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In computational complexity theory, a Turing reduction from a problem A to a problem B is, intuitively, a reduction which easily solves B, assuming A is easy to solve. More formally, a Turing reduction is a function computable by an oracle machine with an oracle for A.
If such a reduction exists, then every algorithm for M immediately yields an algorithm for L, formed by inserting a "call" to that algorithm at each place where the oracle machine uses it. However, because the oracle machine may invoke the algorithm a large number of times, the resulting algorithm may require more time asymptotically than either M or the oracle machine, and require as much space as both together. Turing reductions can be applied to both decision problems and function problems.
If CC = C for some class of problems C, we say that C is closed under Turing reductions. Demonstrating a Turing reduction from a problem A to a problem in such a class C shows that A ∈ C. Many important complexity classes such as NP are not closed under Turing reductions. In particular, any decision problem can be Turing-reduced to its complement, by simply solving the original problem and inverting the answer, showing that any class not closed under complement is also not closed under Turing reductions. However, a number of classes within P, such as L, NL, SL, and P itself, are closed under Turing reductions.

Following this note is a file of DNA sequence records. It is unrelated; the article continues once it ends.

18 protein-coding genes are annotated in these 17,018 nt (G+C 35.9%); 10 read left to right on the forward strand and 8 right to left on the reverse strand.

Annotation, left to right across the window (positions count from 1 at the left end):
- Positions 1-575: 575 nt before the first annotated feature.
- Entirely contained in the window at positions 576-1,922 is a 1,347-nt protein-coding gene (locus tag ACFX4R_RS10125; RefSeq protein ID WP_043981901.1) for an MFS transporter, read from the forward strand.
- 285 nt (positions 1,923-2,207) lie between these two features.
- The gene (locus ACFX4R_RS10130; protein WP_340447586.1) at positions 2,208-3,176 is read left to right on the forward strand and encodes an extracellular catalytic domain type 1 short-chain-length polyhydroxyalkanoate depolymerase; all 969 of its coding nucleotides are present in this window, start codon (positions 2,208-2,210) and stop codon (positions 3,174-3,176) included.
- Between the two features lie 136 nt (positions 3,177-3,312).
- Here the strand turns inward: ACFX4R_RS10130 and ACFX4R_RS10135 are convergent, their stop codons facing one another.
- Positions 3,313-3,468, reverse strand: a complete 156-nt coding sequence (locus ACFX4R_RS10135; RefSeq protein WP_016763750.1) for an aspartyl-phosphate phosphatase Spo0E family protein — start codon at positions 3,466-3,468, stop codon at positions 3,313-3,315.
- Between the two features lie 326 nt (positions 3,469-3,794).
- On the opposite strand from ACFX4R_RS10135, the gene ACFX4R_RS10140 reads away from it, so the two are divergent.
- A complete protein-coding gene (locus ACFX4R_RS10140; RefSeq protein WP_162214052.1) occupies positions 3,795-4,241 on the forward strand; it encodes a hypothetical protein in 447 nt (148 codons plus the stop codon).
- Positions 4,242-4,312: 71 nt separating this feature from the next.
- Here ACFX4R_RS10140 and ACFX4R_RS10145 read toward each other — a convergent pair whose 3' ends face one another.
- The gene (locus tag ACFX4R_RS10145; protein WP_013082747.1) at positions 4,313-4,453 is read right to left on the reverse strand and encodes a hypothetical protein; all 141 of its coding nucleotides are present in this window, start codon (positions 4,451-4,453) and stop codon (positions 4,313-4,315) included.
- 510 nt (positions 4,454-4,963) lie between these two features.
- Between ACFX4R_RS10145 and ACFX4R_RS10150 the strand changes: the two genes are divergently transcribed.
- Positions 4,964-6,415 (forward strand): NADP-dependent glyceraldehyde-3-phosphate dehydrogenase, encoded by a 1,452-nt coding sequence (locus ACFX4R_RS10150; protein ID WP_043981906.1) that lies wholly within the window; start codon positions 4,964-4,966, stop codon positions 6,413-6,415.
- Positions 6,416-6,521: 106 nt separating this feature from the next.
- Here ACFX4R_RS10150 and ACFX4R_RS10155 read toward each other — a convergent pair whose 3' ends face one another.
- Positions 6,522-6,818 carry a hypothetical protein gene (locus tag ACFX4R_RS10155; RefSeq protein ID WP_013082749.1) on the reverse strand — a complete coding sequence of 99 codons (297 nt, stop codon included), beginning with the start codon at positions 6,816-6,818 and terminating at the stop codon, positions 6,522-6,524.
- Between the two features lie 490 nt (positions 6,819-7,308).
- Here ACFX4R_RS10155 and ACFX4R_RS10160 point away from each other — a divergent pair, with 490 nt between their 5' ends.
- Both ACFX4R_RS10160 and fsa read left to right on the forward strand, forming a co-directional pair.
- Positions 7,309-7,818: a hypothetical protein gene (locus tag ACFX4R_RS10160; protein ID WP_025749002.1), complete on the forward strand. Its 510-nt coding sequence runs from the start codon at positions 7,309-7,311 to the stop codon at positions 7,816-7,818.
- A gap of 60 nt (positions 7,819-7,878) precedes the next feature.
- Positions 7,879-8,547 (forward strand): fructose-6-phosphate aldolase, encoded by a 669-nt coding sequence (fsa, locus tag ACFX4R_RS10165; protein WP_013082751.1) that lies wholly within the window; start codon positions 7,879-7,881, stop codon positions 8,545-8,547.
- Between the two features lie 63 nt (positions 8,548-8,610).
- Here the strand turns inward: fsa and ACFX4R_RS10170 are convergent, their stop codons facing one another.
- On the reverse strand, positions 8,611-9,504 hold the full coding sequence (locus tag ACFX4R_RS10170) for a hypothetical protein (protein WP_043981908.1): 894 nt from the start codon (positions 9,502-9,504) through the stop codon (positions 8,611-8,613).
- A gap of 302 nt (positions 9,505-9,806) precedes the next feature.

Where Turing reductions are too powerful, a special case called many-one reductions are usually used instead; most natural complexity classes are closed under these. These can be seen as Turing reductions where the oracle can only be invoked one time at the end of the oracle machine's processing.
Turing reductions are often subjected to additional resource restrictions, for example that the oracle machine runs in polynomial time or logarithmic space; see polynomial-time reduction and log-space reduction for details.
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